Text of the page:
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Welcome to the April 2008 French update.
As I write the FIDE Grand Prix tournament is in full swing- and no less than three players have tried out the French. Perhaps this is a sign that top level tournaments may one day be cured of the 1...e5 disease that is currently afflicting them.

Download PGN of April '08 French games

Tarrasch 3...Nf6: Ngf3 lines

Is White running out of ideas in the Universal System?

We begin with the Baku GP tournament, and a variation that has caused Black a lot of trouble. After 1.e4 e6 2.d4 d5 3.Nd2 Nf6 4.e5 Nfd7 5.c3 c5 6.Bd3 Nc6 7.Ngf3 g6 8.h4 Qb6 Michael Adams played 9.dxc5 against David Navara:

This is a novelty at the highest level, but not particularly impressive, and it met with a strong response from the Czech GM. In the end, the Cornishman's preventive/ restraining style came out trumps, as it so often does; but from the point of view of theory I think the Universal System is losing some of its impact. Here is Adams - Navara.

Hecht-Reefschlaeger 3.Nc3 Nc6

A tactical trick and some heavy violence

It seems that the chess world is finally starting to take 3...Nc6 seriously. Here under discussion is the mainline 1.e4 e6 2.d4 d5 3.Nc3 Nc6 4.Nf3 Nf6 5.e5 Ne4 6.Bd3 Bb4 7.Bd2 Nxd2 8.Qxd2:

First up is 8...Bd7. Ukraine GM Georgy Timoshenko had faced 3...Nc6 a year ago. He must have been impressed by it, as now he is choosing to play it as Black! Here he scores an easy win over a dangerous attacking player rated 2561. The tactical trick he uses should be studied by anyone intending to take up this line. Here is Vovk - Timoshenko.

Next is 8...f6. Black should be OK, but allowed himself to come under a big attack. Here is the position after Blacks 24th move:

Here White played 25.Na4+. He could have finished the game in a blaze of tactics with 25.Rxd5!! Bf6 26.Qxf6! Qxf6 27.Na4+ Ka6 28.Bb5+ Ka5 29.b4 mate! I have to admit that was courtesy of my new toy, the Hiarcs 12 program, rather than a flash of inspiration. Anyway, here is Philippe - Bricard.

Classical 4.e5 Nfd7 5.f4 c5

A devilish novelty

I've always regarded the variation 1.e4 e6 2.d4 d5 3.Nc3 Nf6 4.e5 Nfd7 5.f4 c5 6.Nf3 Nc6 7.Be3 a6 8.Qd2 b5 as one of Black's most solid lines. But this month it falls prey to a devilish novelty after 9.g3 b4 10.Ne2 a5 11.f5!:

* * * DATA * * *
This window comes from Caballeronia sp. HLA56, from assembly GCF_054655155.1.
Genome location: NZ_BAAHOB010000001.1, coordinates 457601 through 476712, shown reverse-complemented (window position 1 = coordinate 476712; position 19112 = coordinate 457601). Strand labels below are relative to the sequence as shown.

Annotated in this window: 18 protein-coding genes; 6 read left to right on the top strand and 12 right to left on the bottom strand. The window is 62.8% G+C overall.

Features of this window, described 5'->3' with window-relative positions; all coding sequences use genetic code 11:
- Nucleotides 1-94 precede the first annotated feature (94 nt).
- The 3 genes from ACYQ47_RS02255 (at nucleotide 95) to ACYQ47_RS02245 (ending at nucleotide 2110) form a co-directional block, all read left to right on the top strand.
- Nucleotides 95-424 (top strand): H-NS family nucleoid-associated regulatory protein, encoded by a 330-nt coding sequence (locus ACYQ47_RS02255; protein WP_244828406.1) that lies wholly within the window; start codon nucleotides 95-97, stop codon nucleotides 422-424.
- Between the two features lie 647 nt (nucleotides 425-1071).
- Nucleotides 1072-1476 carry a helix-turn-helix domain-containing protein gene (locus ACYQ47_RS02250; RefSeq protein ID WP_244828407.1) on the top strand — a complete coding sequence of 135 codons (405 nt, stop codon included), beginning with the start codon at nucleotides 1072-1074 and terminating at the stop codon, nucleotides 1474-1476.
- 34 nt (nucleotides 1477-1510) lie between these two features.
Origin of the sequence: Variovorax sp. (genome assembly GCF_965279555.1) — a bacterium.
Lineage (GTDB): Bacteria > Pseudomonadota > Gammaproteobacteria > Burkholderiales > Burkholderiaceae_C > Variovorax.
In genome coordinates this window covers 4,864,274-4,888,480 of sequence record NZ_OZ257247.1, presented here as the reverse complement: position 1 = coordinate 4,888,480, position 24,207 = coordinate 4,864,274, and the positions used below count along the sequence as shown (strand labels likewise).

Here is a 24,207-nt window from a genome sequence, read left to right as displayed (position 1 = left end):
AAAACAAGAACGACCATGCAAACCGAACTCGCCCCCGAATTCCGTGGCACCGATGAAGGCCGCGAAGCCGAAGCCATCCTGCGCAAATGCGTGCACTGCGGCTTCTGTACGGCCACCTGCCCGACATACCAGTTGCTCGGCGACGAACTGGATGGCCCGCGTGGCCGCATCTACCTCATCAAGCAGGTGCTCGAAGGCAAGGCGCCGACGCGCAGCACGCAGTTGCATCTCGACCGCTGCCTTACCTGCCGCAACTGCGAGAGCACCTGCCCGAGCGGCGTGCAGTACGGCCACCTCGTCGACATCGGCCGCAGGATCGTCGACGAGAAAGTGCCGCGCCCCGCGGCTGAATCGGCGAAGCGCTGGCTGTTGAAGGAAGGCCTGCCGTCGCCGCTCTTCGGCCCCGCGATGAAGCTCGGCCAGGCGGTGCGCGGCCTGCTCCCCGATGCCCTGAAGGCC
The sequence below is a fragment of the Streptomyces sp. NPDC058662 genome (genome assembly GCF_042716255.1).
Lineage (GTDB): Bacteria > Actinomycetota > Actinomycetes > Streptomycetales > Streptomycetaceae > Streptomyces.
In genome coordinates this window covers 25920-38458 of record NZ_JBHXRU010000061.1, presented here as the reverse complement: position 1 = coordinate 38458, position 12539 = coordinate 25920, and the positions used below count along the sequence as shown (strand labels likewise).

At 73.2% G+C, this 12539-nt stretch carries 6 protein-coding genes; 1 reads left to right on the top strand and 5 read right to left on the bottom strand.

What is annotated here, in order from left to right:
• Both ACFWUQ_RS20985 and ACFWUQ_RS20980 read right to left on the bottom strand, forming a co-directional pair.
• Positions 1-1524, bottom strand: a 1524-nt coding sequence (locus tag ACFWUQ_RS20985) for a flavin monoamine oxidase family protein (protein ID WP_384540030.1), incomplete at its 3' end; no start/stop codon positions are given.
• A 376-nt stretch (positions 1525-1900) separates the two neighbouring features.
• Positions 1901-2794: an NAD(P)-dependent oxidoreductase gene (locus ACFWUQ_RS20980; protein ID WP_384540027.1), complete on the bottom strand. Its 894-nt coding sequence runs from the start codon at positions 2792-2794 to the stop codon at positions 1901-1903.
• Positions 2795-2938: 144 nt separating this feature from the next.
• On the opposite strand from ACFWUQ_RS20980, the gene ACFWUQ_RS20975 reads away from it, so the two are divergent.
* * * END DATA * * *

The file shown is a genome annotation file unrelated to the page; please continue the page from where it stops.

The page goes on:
It is very unpleasant to face such a novelty, as it stands to reason that the opponent must have checked all the sharp variations that result on a computer. Therefore, a bad response is likely to meet with the most precise- and lethal- sequence of moves. Black doesn't last long in Inarkiev - Vitiugov.

Classical 4.Bg5 dxe4

A positional queen sacrifice

Here we have the latest word on 1.e4 e6 2.d4 d5 3.Nc3 Nf6 4.Bg5 dxe4 5.Nxe4 Nbd7 6.Nf3 h6 7.Nxf6+ Nxf6 8.Be3. With the aid of a positional queen sacrifice, the Russo-Belgo-Turkish French guru Mikhail Gurevich succeeds in anaesthetizing White's attacking aspirations. Here is Erdogdu - Gurevich.

Classical McCutcheon 4.Bg5 Bb4

Vintage Korchnoi and a killer novelty

Viktor Korchnoi has been playing the French for at least 57 years and hasn't yet found a reason to give it up. But that doesn't mean he always plays the same variation. On the contrary, he has kept up his playing strength by testing out new ideas and trying to solve problems by calculating variations over the board. There is nothing 'old' about his approach to chess. There are admittedly a lot of mistakes in this month's game, but it shows Korchnoi's wonderful fighting qualities. He outlasts a player aged 22 who after eight rounds is leading the Baku Grand Prix tournament! Here is Gashimov - Korchnoi.

Our second game features a much younger exponent of the McCutcheon, 18 year old Ian Nepomniachtchi. Alas, he gets hit by a strong novelty and reacts badly in Popov - Nepomniachtchi.

Classical 4.Bg5 Be7 5.e5

Business as usual for Anand, Elo 3126

World Champion Anand has 20 games as White in the French ChessPub archives, and has scored +18=2. That's 95% against an average of 2656. Anand's rating performance is 3126 versus the French.

Morozevich is the player who has got the two draws, but even he has lost twice to the Indian genius, including today's game Anand - Morozevich.

Winawer 7.Qg4 Qc7 8.Qxg7

Cheparinov's curious blunder

We finish as we began at the FIDE Grand Prix in Baku. The first round game between Cheparinov and Grischuk began with the sharp Winawer Poisoned Pawn:

1.e4 e6 2.d4 d5 3.Nc3 Bb4 4.e5 c5 5.a3 Bxc3+ 6.bxc3 Ne7 7.Qg4 cxd4 8.Qxg7 Rg8 9.Qxh7 Qc7 10.Ne2 Nbc6 11.f4 Bd7 12.Qd3 dxc3 13.Nxc3 a6 14.Rb1 Na5 15.h4 Nf5 16.Rh3 0-0-0 17.h5 Nc4 18.Rb4 Bc6 19.Ne2 Bb5 20.a4 Qc5 21.Qc3??:

I'd be interested to know how long Cheparinov spent making his 21st move. It feels very natural: the queen defends the hanging rook, gets out of the way of a surprise attack by the bishop on b5, and pins the knight on c4. But after Grischuk's reply 21...d4! White's position simply fell apart. For discussion of the correct move 21.Ba3! check out Cheparinov - Grischuk.

I thought I should catch up on some correspondence, see the Emailbag. My apologies if I have missed your email- no one is being purposely slighted.

Anyway, 'bye for now. As always, I hope you enjoyed the games and best of luck with your chess! Cheerio, Neil

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